28 May 2018

Zimbabwe: Zim Millers Worried Over $55 Million Debt Owed to Foreign Suppliers and Banks

The Grain Millers Association of Zimbabwe owes $55 million to its grain suppliers (foreign) and banks and risks losing fresh contracts should they fail to service the debt in two months' time, the association's chairman Tafadzwa Musarara has said.

Zimbabwe has, through local millers, been importing wheat to augment local stocks from Asia and Europe using foreign currency extended to them by local banks.

The reasons for importing wheat, according to the milling industry, are, among others, the continent's unfavourable wheat and rice production climatic conditions.

Addressing journalists in Harare soon after arriving from Canada where they had gone to source 200 000 tonnes of wheat to supplement the depleting local stocks, on Wednesday Musarara said failure by local millers to settle the $55 million debt to their grain suppliers was going to affect new business deals.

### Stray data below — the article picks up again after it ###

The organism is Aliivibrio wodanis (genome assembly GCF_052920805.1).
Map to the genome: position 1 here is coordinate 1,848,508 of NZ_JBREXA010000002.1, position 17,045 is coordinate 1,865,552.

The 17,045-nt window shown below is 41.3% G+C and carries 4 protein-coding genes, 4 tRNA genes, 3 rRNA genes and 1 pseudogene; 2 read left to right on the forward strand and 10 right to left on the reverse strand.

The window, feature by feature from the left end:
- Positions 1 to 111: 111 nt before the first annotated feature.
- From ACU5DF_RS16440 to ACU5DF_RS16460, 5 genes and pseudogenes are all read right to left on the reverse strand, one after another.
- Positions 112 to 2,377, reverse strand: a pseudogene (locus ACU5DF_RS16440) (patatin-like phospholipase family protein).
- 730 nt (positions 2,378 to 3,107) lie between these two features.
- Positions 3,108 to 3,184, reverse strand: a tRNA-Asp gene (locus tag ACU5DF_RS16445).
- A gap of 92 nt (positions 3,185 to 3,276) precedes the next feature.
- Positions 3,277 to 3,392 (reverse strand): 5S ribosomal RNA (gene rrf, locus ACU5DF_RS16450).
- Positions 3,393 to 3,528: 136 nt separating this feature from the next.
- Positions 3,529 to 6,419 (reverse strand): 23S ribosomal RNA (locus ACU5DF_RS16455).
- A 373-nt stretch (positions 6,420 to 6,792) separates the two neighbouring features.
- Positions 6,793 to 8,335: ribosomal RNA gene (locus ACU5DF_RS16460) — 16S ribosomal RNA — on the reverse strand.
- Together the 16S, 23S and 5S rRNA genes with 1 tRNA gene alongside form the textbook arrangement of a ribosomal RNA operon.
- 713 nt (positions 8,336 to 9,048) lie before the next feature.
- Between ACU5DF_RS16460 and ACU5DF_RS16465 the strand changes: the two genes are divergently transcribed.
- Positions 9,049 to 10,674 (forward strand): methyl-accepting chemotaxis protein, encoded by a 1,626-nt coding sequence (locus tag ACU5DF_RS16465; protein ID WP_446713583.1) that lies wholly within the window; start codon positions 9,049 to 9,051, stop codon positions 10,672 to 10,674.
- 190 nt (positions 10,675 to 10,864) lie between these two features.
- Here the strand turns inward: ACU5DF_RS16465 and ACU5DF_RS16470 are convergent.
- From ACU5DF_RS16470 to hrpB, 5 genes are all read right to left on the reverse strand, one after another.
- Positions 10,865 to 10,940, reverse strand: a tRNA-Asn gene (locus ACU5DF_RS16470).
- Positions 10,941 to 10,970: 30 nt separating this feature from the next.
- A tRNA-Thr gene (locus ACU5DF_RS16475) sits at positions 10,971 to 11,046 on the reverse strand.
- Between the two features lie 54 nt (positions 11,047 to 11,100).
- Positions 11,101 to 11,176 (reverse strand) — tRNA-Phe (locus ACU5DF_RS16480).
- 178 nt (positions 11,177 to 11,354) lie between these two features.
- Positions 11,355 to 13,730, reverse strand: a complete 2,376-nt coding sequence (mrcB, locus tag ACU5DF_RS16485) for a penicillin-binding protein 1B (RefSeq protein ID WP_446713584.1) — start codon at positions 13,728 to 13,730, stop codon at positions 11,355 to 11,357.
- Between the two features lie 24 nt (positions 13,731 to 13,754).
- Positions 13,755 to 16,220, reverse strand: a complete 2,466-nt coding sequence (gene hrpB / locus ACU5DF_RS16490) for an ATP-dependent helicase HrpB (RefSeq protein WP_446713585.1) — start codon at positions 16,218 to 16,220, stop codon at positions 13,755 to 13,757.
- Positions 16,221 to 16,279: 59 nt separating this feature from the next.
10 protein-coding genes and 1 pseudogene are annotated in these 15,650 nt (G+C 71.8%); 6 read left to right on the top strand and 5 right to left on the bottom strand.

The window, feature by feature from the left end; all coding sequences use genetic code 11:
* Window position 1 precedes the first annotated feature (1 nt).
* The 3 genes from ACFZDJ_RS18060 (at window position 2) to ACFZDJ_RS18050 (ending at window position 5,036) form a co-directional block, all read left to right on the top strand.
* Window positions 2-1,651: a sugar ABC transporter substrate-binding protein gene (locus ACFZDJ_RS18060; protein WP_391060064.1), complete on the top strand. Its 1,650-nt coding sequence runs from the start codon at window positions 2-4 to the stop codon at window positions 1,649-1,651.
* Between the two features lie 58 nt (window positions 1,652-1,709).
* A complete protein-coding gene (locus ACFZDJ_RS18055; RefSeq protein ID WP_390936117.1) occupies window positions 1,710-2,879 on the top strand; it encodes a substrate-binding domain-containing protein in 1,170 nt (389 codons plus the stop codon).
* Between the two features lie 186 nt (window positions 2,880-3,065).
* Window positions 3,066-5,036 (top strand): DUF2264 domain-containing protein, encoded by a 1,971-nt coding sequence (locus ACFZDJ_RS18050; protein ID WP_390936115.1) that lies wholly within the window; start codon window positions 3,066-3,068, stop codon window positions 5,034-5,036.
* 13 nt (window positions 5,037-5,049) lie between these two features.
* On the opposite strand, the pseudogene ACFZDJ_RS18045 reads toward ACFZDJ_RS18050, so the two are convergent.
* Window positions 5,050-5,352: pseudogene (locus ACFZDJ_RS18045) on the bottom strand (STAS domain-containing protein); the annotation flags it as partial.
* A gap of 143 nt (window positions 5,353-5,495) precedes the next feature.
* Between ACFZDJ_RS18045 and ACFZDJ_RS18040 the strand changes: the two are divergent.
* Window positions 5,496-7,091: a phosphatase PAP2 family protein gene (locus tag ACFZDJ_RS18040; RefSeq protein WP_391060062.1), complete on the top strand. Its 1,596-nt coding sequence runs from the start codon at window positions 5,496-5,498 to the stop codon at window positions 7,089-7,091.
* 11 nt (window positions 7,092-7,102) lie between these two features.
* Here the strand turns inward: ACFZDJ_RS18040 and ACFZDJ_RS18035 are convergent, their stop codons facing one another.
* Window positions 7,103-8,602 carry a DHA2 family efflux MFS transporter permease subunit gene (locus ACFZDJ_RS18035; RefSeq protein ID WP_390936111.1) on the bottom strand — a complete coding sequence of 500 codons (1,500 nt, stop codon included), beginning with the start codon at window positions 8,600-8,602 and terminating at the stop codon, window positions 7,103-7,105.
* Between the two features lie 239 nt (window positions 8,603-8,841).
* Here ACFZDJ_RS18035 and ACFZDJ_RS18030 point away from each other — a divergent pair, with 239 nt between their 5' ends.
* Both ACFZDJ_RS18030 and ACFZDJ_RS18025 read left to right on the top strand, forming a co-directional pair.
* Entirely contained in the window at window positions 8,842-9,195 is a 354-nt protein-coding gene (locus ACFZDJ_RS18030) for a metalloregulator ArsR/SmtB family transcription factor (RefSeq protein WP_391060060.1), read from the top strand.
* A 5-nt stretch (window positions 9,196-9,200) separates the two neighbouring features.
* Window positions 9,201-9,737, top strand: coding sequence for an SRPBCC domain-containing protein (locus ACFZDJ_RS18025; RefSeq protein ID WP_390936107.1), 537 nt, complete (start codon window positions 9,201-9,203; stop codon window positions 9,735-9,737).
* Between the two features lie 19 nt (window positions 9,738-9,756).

"We have taken this issue to the Reserve Bank of Zimbabwe governor who has assured us that they are going to take it with the urgency it deserves, because we used to be funded by local banks who are now saying that we need to repay what we owe them first as well," he said.

"The Reserve Bank has also assured us that all the wheat imports that are coming from now onwards would be paid within the agreed timeframes and they have promised to clear all our arrears and we are very grateful for that," he said.

During their week-long visit to Canada, Musarara said they managed to strike the 200 000 wheat importation deal whose deliveries are expected to start in September.

"We met various stakeholders including wheat farmers and business people there who welcomed us and we owe this maiden visit to North America in more than 20 years to President Mnangagwa's Zimbabwe open for business mantra that has seen us again directly trading with the international community," he said.

"As a result of the trip you are going to see 90 000 tonnes of wheat coming into the country in September and the remainder following in December," he said.

According to GMAZ, Zimbabwe is left with a three months of wheat stock and the 200 000 metric tonnes they are importing would take the nation through to the next harvesting season.


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